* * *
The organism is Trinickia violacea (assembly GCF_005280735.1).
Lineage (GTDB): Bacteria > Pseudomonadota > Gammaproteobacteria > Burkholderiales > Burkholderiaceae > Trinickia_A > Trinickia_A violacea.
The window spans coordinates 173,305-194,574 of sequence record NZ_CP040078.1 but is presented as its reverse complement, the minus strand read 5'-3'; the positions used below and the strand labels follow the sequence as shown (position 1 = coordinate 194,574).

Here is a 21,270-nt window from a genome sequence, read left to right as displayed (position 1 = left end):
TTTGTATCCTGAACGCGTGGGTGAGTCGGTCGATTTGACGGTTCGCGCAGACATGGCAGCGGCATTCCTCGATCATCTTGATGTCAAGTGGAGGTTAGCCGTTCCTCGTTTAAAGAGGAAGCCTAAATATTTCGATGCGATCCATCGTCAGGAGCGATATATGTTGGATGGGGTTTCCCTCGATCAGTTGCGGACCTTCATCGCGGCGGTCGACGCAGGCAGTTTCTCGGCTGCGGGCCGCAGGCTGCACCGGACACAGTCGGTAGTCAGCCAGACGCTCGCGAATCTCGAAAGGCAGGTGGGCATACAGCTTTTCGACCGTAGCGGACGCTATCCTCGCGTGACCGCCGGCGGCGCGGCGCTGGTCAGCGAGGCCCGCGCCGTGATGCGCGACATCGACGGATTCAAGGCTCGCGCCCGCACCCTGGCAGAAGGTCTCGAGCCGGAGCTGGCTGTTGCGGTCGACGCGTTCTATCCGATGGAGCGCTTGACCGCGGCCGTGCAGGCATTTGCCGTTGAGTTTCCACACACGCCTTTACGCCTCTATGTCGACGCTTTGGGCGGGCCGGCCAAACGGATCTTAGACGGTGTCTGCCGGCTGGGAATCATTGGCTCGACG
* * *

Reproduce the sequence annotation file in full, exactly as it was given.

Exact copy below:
The organism is Trinickia violacea (assembly GCF_005280735.1).
Lineage (GTDB): Bacteria > Pseudomonadota > Gammaproteobacteria > Burkholderiales > Burkholderiaceae > Trinickia_A > Trinickia_A violacea.
The window spans coordinates 173,305-194,574 of sequence record NZ_CP040078.1 but is presented as its reverse complement, the minus strand read 5'-3'; the positions used below and the strand labels follow the sequence as shown (position 1 = coordinate 194,574).

Here is a 21,270-nt window from a genome sequence, read left to right as displayed (position 1 = left end):
TTTGTATCCTGAACGCGTGGGTGAGTCGGTCGATTTGACGGTTCGCGCAGACATGGCAGCGGCATTCCTCGATCATCTTGATGTCAAGTGGAGGTTAGCCGTTCCTCGTTTAAAGAGGAAGCCTAAATATTTCGATGCGATCCATCGTCAGGAGCGATATATGTTGGATGGGGTTTCCCTCGATCAGTTGCGGACCTTCATCGCGGCGGTCGACGCAGGCAGTTTCTCGGCTGCGGGCCGCAGGCTGCACCGGACACAGTCGGTAGTCAGCCAGACGCTCGCGAATCTCGAAAGGCAGGTGGGCATACAGCTTTTCGACCGTAGCGGACGCTATCCTCGCGTGACCGCCGGCGGCGCGGCGCTGGTCAGCGAGGCCCGCGCCGTGATGCGCGACATCGACGGATTCAAGGCTCGCGCCCGCACCCTGGCAGAAGGTCTCGAGCCGGAGCTGGCTGTTGCGGTCGACGCGTTCTATCCGATGGAGCGCTTGACCGCGGCCGTGCAGGCATTTGCCGTTGAGTTTCCACACACGCCTTTACGCCTCTATGTCGACGCTTTGGGCGGGCCGGCCAAACGGATCTTAGACGGTGTCTGCCGGCTGGGAATCATTGGCTCGACG